Founded as a low-cost carrier (LCC) in 1996, WestJet is a Canadian airline group with its headquarters in Calgary. The implementation of the LCC business model in Canada enabled WestJet to be highly-competitive. Consequently, WestJet soon became the second-largest Canadian airline with over one-third of the Canadian domestic market share by 2018. In addition to its domestic air transportation services, WestJet also flies to other North American, Central American, and some European destinations. As of February 2019, the Canadian LCC provided flights to 109 different destinations across 24 countries. Their routes expanded into eastern Canada from the early 2000s, and international routes to various North American destinations were added in the mid-2000s. WestJet is currently in the process of rebranding into a full-service carrier. This transition will include the expansion of their European presence, including the addition of flights to continental Europe for the first time with flights to Paris from May 2019. WestJet will continue to service the low-cost market, however, through the creation of a subsidiary brand, namely Swoop. Swoop provides services as an ultra-low-cost carrier which commenced services in June 2018.
Economic and financial performance of WestJet
A market presence with a strategic corporate strategy enabled WestJet to sustain steady growth since its establishment. Between 2011 and 2019, the airline group improved its revenue by roughly 26 percent, generating over 3.8 billion U.S. dollars in revenue during 2019. The number of passengers carried by WestJet increased much rapidly, up from 17 million in 2012 to 26 million air travelers in 2019. Similarly followed the revenue passenger kilometer (RPK) of WestJet during the same period, reaching more than 46 billion RPKs in 2019. Yet, there are many more potential opportunities ahead of WestJet. The successful business performance of a firm attracts the attention of larger corporations; this similarly happened for WestJet. In May 2019, the Onex Group completed the acquisition of WestJet Airlines at five billion Canadian dollars. WestJet originally provided flights across western Canada (hence their name).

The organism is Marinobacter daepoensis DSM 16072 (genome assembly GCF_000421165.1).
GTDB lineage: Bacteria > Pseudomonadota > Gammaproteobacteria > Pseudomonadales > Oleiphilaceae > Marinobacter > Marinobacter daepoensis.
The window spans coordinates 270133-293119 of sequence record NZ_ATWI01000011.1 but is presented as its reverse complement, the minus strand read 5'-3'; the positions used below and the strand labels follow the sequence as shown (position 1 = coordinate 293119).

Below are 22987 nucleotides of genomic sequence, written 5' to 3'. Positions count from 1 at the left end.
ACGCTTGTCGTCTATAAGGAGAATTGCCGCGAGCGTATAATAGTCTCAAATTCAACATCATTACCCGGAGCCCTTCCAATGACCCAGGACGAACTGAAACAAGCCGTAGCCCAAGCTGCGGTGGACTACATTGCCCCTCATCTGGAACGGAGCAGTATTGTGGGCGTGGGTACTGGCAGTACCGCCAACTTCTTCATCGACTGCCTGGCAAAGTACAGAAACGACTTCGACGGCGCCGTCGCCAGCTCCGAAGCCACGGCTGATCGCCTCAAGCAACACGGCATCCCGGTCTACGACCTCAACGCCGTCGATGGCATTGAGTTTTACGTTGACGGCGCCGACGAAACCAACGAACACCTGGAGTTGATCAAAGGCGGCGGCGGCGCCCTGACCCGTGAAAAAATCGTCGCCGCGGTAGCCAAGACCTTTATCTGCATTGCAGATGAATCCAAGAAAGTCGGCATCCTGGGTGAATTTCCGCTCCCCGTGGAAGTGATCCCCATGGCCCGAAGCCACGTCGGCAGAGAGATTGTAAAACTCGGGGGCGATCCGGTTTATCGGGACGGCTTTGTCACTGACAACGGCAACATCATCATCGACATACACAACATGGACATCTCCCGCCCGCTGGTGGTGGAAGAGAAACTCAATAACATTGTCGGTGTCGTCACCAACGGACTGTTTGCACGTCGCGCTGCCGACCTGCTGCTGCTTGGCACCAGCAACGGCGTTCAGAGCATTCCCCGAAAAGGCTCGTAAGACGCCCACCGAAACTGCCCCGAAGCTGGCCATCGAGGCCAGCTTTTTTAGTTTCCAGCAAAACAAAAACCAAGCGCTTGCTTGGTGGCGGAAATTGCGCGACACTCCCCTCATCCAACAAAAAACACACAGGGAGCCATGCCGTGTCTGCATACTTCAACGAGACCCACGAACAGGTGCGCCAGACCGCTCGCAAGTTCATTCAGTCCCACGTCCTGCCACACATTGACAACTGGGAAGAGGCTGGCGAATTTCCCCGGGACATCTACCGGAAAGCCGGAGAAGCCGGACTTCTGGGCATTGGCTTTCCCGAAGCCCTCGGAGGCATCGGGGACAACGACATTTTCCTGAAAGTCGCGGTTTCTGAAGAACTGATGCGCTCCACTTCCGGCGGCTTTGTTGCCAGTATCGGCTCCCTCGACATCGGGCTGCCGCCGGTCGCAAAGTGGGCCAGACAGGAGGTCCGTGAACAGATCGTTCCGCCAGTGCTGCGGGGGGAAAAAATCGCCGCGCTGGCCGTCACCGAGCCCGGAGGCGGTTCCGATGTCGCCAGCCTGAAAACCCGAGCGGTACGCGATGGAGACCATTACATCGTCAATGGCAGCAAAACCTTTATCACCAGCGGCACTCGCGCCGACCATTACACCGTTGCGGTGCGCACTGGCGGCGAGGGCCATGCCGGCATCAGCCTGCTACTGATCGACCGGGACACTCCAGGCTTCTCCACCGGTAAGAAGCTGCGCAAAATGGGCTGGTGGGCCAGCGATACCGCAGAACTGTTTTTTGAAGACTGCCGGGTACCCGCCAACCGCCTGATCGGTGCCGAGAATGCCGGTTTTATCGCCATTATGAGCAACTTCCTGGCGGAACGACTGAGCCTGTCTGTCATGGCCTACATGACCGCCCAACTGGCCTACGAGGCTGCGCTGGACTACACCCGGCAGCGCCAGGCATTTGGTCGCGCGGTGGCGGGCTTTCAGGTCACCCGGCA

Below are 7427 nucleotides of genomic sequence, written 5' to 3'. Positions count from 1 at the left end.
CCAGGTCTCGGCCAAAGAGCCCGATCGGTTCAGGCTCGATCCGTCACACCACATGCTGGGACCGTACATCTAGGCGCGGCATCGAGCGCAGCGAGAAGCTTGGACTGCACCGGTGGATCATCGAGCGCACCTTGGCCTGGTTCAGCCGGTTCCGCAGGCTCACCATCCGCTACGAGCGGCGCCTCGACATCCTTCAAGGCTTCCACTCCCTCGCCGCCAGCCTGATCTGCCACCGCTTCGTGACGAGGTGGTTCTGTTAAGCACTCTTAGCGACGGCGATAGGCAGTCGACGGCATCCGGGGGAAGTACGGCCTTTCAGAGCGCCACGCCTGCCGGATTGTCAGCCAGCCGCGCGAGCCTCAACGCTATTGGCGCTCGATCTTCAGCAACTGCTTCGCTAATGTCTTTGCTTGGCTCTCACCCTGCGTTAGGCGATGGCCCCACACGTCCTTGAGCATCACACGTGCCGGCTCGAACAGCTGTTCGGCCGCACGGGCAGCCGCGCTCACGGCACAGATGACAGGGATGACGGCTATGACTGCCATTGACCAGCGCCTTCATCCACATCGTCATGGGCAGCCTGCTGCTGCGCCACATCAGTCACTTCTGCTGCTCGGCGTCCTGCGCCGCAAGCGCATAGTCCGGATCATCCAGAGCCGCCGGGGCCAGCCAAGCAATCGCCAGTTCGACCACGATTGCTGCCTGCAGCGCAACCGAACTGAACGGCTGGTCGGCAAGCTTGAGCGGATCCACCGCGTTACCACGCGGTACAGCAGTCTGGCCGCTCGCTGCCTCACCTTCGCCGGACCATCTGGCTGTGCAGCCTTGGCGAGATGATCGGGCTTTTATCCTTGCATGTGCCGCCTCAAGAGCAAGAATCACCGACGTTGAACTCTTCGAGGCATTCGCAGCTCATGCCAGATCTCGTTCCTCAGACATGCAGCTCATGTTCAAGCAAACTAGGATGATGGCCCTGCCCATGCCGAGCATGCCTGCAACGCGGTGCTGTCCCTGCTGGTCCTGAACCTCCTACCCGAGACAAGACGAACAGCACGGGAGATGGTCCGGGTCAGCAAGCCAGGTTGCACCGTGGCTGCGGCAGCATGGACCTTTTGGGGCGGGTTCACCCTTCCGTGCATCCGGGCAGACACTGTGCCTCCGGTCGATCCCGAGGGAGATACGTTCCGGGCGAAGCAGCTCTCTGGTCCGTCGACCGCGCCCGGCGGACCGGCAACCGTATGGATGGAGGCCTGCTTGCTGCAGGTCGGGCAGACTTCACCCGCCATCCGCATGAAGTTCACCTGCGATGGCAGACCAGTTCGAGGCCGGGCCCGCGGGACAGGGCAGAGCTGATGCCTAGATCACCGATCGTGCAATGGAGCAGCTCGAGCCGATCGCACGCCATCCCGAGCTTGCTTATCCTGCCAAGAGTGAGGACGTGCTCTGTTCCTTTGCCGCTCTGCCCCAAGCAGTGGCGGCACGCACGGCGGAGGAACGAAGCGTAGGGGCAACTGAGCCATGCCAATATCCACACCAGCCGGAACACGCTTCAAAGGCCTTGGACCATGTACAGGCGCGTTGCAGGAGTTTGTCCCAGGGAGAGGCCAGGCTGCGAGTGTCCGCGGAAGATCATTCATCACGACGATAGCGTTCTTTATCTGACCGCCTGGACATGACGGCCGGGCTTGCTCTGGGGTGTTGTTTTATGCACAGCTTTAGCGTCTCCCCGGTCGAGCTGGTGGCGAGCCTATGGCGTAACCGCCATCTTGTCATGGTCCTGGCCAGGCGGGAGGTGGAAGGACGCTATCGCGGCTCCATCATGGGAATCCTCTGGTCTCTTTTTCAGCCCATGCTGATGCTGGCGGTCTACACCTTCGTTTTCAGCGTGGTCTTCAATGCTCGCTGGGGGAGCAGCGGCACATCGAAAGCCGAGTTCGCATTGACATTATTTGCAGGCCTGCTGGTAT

Competition within the Canadian aviation industry
Compared to many other industries, aviation is a highly capital-intensive industry requiring large sums of investments only to start operating. This is one of the factors preventing many companies to emerge as an airline group because the toll of potential business failure could be such that it disincentives some investors from allocating funds to take risks. On the other hand, a well-designed business strategy enables a firm to position itself despite all hurdles of the competitive forces in the market. WestJet resisted a multitude of potential threats and emerged as a stronger company. For instance, its largest domestic competitor Air Canada held only 12 percent more of the domestic market share than WestJet as of 2018. Nevertheless, Air Canada has significantly higher revenue than WestJet because of the nature of differing business models. For instance, the revenue per passenger of an LCC is much lower than a traditional airline business model. Therefore, WestJet generates additional ancillary revenue to make business balance sheets in positive values. Over the recent five years, the company more than doubled its ancillary revenue, reaching roughly 477 million Canadian dollars. Compared with other airline groups, WestJet was only the 11th largest airline group in North America.
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